Allergic reactions to fruits and vegetables are usually mild and often they just affect the mouth, causing itching or a rash where the food touches the lips and mouth. This is called oral allergy syndrome. A number of people who react in this way to fruit or vegetables will also react to tree and weed pollens. So, for example, people who are allergic to birch pollen are also likely to be allergic to apples.
Cooking can destroy a number of the allergens in fruits and vegetables, so cooked fruit often won't cause a reaction in people with an allergy to fruit. Pasteurised fruit juice might not cause an allergic reaction either, for the same reason. However, the allergens in some vegetables, such as celery, aren't affected by cooking. Some fruits and vegetables, such as tomatoes, are more likely to cause a reaction as they get riper.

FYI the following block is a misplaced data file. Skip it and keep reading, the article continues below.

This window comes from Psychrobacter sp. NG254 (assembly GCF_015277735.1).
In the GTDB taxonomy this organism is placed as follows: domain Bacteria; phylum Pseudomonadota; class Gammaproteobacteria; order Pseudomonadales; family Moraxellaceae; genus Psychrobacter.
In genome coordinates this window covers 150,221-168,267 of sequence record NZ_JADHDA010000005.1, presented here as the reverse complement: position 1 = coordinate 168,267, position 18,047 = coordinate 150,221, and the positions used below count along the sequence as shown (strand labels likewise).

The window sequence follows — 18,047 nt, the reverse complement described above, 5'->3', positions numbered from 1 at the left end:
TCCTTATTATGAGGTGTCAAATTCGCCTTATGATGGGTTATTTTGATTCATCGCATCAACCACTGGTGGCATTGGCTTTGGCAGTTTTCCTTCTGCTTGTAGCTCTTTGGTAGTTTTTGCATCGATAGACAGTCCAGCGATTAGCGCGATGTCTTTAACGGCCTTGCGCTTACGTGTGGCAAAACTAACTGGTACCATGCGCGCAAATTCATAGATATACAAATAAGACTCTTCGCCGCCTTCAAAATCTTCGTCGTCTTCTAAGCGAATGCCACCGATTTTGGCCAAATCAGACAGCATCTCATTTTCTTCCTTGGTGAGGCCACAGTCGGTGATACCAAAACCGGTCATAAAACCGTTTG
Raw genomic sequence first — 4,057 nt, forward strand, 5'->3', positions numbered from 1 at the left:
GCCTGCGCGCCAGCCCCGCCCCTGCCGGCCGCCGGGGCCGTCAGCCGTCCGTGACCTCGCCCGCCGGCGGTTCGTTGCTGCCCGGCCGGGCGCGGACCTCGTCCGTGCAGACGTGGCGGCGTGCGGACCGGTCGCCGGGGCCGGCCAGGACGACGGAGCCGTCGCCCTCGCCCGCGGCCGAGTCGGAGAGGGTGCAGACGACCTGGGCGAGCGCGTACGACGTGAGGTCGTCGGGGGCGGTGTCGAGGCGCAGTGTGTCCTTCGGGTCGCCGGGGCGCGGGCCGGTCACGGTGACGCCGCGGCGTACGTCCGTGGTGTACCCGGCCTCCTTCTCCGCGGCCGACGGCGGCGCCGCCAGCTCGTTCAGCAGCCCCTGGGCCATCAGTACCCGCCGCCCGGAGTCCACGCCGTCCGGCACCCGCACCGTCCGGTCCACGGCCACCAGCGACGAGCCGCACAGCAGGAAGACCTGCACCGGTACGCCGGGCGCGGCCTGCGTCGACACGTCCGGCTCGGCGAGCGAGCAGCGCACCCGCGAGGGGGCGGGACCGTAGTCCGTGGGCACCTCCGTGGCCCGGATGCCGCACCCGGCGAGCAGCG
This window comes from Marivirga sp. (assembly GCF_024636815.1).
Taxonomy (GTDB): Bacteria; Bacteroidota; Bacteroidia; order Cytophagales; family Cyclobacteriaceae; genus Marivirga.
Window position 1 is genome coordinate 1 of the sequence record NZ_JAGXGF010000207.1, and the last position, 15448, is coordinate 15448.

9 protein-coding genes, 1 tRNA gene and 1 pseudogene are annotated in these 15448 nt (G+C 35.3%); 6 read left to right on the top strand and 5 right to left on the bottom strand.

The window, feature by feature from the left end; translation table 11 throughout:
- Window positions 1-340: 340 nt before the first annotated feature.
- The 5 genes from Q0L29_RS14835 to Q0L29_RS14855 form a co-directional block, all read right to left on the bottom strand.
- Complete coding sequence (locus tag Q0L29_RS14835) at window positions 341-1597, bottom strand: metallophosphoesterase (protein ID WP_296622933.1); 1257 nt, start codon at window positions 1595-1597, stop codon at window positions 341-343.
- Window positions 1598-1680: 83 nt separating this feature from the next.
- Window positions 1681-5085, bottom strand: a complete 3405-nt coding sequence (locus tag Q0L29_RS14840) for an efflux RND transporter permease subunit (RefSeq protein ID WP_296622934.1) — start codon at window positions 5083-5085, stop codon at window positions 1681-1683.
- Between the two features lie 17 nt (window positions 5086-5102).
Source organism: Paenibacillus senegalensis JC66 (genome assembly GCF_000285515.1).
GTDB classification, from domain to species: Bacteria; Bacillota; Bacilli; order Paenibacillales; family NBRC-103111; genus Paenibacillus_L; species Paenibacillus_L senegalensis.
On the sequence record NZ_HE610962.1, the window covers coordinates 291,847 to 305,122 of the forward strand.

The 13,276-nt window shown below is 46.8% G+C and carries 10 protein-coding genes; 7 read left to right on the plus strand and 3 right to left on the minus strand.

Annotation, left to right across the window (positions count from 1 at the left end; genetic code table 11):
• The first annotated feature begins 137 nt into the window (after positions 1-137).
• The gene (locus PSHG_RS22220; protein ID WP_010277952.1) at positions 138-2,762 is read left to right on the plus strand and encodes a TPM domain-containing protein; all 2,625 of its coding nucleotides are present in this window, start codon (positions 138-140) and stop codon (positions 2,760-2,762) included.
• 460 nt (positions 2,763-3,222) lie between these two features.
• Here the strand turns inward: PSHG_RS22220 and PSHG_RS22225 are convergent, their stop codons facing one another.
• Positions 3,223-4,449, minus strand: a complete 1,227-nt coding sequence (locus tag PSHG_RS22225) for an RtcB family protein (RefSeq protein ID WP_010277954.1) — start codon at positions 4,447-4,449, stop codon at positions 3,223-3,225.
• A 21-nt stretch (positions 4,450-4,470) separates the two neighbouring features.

Howard M. Druce MD, FACP is a board-certified physician in allergy/immunology who is in private practice in Somerville, New Jersey. My practice is for both children and adults. I am Clinical Professor of Medicine at UMDNJ-New Jersey Medical School in Newark, NJ and a fellow of both the American Academy and College of Allergy, Asthma and Immunology. I am an active member of scientific committees of both professional societies.